I’m struck at the vanity of those impious folks infatuated with their ability to improve the situation without having first served a long apprenticeship under the tutelage of the old. Proudly ignorant—they believe freedom from apprenticeship guarantees spontaneity, relevance, creativity—they enforce forgetfulness.
Believing, as they do, in some always-new technique or method or procedure, they reveal their fundamentalist belief in rationalism—a faith that all can be improved or mastered through some new equipment or gimmick or change. Of course, human reason does not exist in the clouds, for we are to our very core creatures rooted in place, custom, tradition, and history. We would not even exist without the history of others and the institutions bringing them together; we would not have language without a long and collaborative story; our values and ideals are bequeathed to us—in short, we inherit ourselves and our capacities, we do not create them.
And yet in their vanity, the impious casually discard past customs. Holding fast to the prejudice of their superiority, they consider the wisdom of the past—the lamp of experience hard won by countless souls over millennia—as worth less than a new technique schemed in an afternoon and marketed as the next new thing.
Nowhere is this more painfully apparent than in contemporary religious expression. As a catholic Christian, I view as a high accomplishment worship rooted deeply and humbly in the tradition, and doctrine which navigates disputes by attempting to grant voice to all that has belonged to the one ancient faith. Catholicity means at least this: a hesitation to idly scuttle that which our ancestors gave to us.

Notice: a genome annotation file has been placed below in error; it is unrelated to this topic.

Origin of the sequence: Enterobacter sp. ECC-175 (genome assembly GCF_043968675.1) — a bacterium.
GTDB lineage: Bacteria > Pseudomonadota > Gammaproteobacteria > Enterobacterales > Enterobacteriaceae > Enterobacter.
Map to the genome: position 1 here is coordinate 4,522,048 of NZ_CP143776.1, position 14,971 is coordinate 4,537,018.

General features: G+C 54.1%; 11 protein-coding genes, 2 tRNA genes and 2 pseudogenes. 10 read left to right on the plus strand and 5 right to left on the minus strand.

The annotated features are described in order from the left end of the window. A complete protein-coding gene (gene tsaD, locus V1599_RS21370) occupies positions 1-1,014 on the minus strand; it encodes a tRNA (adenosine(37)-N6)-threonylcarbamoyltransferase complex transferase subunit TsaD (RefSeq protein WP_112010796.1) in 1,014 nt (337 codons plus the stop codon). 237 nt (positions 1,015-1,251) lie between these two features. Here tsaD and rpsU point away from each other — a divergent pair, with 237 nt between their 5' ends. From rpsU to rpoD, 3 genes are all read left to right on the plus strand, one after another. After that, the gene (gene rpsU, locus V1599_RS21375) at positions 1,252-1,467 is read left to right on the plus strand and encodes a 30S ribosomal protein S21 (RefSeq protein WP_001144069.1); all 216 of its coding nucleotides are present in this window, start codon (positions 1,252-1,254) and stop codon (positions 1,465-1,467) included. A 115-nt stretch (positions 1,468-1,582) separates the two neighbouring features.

Rationalism detests catholicity, hates its patterns and rhythms, loathes its embarrassed insistence on a long obedience and formation over a complete life. How much better is enthusiasm (!) coupled with a new technique (!!) so as to make something relevant (!!!).
Roger Scruton writes somewhere of the Old Believers, those “people who have believed that holy thoughts need holy words, words somehow removed from the business of the world,” and those who recognize “that words don’t become holy through being repeated, but get repeated because they are holy.”
The rationalist admits neither claim: the holy needn’t have holy words separated from the usual; neither ought those holy words be oft repeated.
Separating holy words and holy things from the business of life is alienating, supposedly; distant from where people are, off-putting, strange, irrelevant. Just so! How little I want a God who is just like the rest of the world (perhaps just a bit bigger and crazier); how little I want the ministers and holy men to present themselves and their gods as just more of the mundane; how little I want a space without transcendent depth, just another circle of the everyday. In descending to the clap-trap of the relevant, they deny the holy and offer something not worth having.
The second impiety, refusing to repeat, denies the nature of God and the nature of Man. We are feeble, distracted, weak, and if God is to become our friend, to make his dwelling with us, he must do so gently and slowly, as he, with great shyness, elevates our stature without embarrassing our current state. God, after all, is a gentleman. The rationalists want instead immediate results, for why would one wait if one can buy on credit, why delay for a sober second look, why look back to glean from the (outdated) experience of others?
And so we Old Believers are assaulted by the vain, the haughty; those who do not think it noble to tend the graves of the long-departed, repair venerable walls, or enrich the ancient soil. They sell their inheritance cheap, and cheapen what they will pass on.
(Need I mention the inhospitality of the rationalist? They are like house guests who throw away a host’s beloved chair for being out of date.)
We live always in dependence on those who’ve trod before us to make straight paths. And now we forget, and many among us—many who lead us—insist we forget, so that we may be free to forge ahead. Never fear, they know what to do, we are told, for they have a new plan.
And the generosity of the dead—the constant nourishing of the present through the gifts still provided—is brushed aside. Thoughtlessly, carelessly, as a matter of no import, as forgetfulness is enforced.